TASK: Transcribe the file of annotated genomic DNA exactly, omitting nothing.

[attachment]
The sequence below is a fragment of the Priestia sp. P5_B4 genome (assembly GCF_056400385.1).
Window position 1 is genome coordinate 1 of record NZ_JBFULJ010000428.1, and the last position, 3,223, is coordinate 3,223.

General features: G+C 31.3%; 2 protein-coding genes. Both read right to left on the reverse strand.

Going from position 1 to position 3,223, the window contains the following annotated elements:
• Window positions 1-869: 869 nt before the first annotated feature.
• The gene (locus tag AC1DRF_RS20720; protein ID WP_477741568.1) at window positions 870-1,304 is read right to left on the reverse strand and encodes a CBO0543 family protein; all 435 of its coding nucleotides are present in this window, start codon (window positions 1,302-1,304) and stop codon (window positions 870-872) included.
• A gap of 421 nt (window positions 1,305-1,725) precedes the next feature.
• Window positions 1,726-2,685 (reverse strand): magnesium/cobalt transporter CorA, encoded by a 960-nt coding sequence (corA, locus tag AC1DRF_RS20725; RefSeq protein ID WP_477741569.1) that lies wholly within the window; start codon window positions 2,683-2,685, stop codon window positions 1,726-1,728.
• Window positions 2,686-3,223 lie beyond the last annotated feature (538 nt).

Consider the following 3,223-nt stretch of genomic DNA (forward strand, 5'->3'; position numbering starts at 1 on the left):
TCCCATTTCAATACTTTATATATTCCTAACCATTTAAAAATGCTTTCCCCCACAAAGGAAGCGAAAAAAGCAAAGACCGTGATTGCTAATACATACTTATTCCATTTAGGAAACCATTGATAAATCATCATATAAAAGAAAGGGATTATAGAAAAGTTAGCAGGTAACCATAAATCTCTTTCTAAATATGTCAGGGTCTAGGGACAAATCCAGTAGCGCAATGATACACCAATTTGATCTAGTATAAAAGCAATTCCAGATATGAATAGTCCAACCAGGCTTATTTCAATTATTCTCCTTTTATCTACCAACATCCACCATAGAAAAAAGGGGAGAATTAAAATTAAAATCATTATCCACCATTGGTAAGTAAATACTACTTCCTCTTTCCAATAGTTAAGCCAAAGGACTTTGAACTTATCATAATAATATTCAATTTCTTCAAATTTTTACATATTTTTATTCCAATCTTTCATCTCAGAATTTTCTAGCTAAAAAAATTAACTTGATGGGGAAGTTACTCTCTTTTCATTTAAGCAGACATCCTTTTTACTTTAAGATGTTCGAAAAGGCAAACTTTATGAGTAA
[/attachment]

The sequence below is a fragment of the Priestia sp. P5_B4 genome (assembly GCF_056400385.1).
Window position 1 is genome coordinate 1 of record NZ_JBFULJ010000428.1, and the last position, 3,223, is coordinate 3,223.

General features: G+C 31.3%; 2 protein-coding genes. Both read right to left on the reverse strand.

Going from position 1 to position 3,223, the window contains the following annotated elements:
• Window positions 1-869: 869 nt before the first annotated feature.
• The gene (locus tag AC1DRF_RS20720; protein ID WP_477741568.1) at window positions 870-1,304 is read right to left on the reverse strand and encodes a CBO0543 family protein; all 435 of its coding nucleotides are present in this window, start codon (window positions 1,302-1,304) and stop codon (window positions 870-872) included.
• A gap of 421 nt (window positions 1,305-1,725) precedes the next feature.
• Window positions 1,726-2,685 (reverse strand): magnesium/cobalt transporter CorA, encoded by a 960-nt coding sequence (corA, locus tag AC1DRF_RS20725; RefSeq protein ID WP_477741569.1) that lies wholly within the window; start codon window positions 2,683-2,685, stop codon window positions 1,726-1,728.
• Window positions 2,686-3,223 lie beyond the last annotated feature (538 nt).

Consider the following 3,223-nt stretch of genomic DNA (forward strand, 5'->3'; position numbering starts at 1 on the left):
TCCCATTTCAATACTTTATATATTCCTAACCATTTAAAAATGCTTTCCCCCACAAAGGAAGCGAAAAAAGCAAAGACCGTGATTGCTAATACATACTTATTCCATTTAGGAAACCATTGATAAATCATCATATAAAAGAAAGGGATTATAGAAAAGTTAGCAGGTAACCATAAATCTCTTTCTAAATATGTCAGGGTCTAGGGACAAATCCAGTAGCGCAATGATACACCAATTTGATCTAGTATAAAAGCAATTCCAGATATGAATAGTCCAACCAGGCTTATTTCAATTATTCTCCTTTTATCTACCAACATCCACCATAGAAAAAAGGGGAGAATTAAAATTAAAATCATTATCCACCATTGGTAAGTAAATACTACTTCCTCTTTCCAATAGTTAAGCCAAAGGACTTTGAACTTATCATAATAATATTCAATTTCTTCAAATTTTTACATATTTTTATTCCAATCTTTCATCTCAGAATTTTCTAGCTAAAAAAATTAACTTGATGGGGAAGTTACTCTCTTTTCATTTAAGCAGACATCCTTTTTACTTTAAGATGTTCGAAAAGGCAAACTTTATGAGTAA